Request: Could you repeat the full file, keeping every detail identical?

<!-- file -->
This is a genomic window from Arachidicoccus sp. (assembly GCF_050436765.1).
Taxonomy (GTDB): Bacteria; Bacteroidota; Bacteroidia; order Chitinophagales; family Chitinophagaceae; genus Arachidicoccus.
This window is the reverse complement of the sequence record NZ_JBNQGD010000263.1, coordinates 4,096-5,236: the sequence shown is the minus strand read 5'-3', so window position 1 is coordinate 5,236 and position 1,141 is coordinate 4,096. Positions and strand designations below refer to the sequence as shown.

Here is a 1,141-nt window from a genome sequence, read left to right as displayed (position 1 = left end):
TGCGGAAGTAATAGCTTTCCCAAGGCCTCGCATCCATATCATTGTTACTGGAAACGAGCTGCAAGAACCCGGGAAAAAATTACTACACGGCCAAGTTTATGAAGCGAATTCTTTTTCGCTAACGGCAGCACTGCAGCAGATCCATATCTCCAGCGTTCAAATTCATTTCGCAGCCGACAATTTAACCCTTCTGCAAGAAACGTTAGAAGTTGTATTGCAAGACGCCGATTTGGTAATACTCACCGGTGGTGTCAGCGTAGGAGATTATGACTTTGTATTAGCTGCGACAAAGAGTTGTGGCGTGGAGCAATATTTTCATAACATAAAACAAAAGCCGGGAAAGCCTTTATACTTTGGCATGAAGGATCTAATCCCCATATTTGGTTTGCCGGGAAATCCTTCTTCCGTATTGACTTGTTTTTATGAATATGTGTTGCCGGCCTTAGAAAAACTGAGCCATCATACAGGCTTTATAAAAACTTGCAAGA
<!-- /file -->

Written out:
This is a genomic window from Arachidicoccus sp. (assembly GCF_050436765.1).
Taxonomy (GTDB): Bacteria; Bacteroidota; Bacteroidia; order Chitinophagales; family Chitinophagaceae; genus Arachidicoccus.
This window is the reverse complement of the sequence record NZ_JBNQGD010000263.1, coordinates 4,096-5,236: the sequence shown is the minus strand read 5'-3', so window position 1 is coordinate 5,236 and position 1,141 is coordinate 4,096. Positions and strand designations below refer to the sequence as shown.

Here is a 1,141-nt window from a genome sequence, read left to right as displayed (position 1 = left end):
TGCGGAAGTAATAGCTTTCCCAAGGCCTCGCATCCATATCATTGTTACTGGAAACGAGCTGCAAGAACCCGGGAAAAAATTACTACACGGCCAAGTTTATGAAGCGAATTCTTTTTCGCTAACGGCAGCACTGCAGCAGATCCATATCTCCAGCGTTCAAATTCATTTCGCAGCCGACAATTTAACCCTTCTGCAAGAAACGTTAGAAGTTGTATTGCAAGACGCCGATTTGGTAATACTCACCGGTGGTGTCAGCGTAGGAGATTATGACTTTGTATTAGCTGCGACAAAGAGTTGTGGCGTGGAGCAATATTTTCATAACATAAAACAAAAGCCGGGAAAGCCTTTATACTTTGGCATGAAGGATCTAATCCCCATATTTGGTTTGCCGGGAAATCCTTCTTCCGTATTGACTTGTTTTTATGAATATGTGTTGCCGGCCTTAGAAAAACTGAGCCATCATACAGGCTTTATAAAAACTTGCAAGA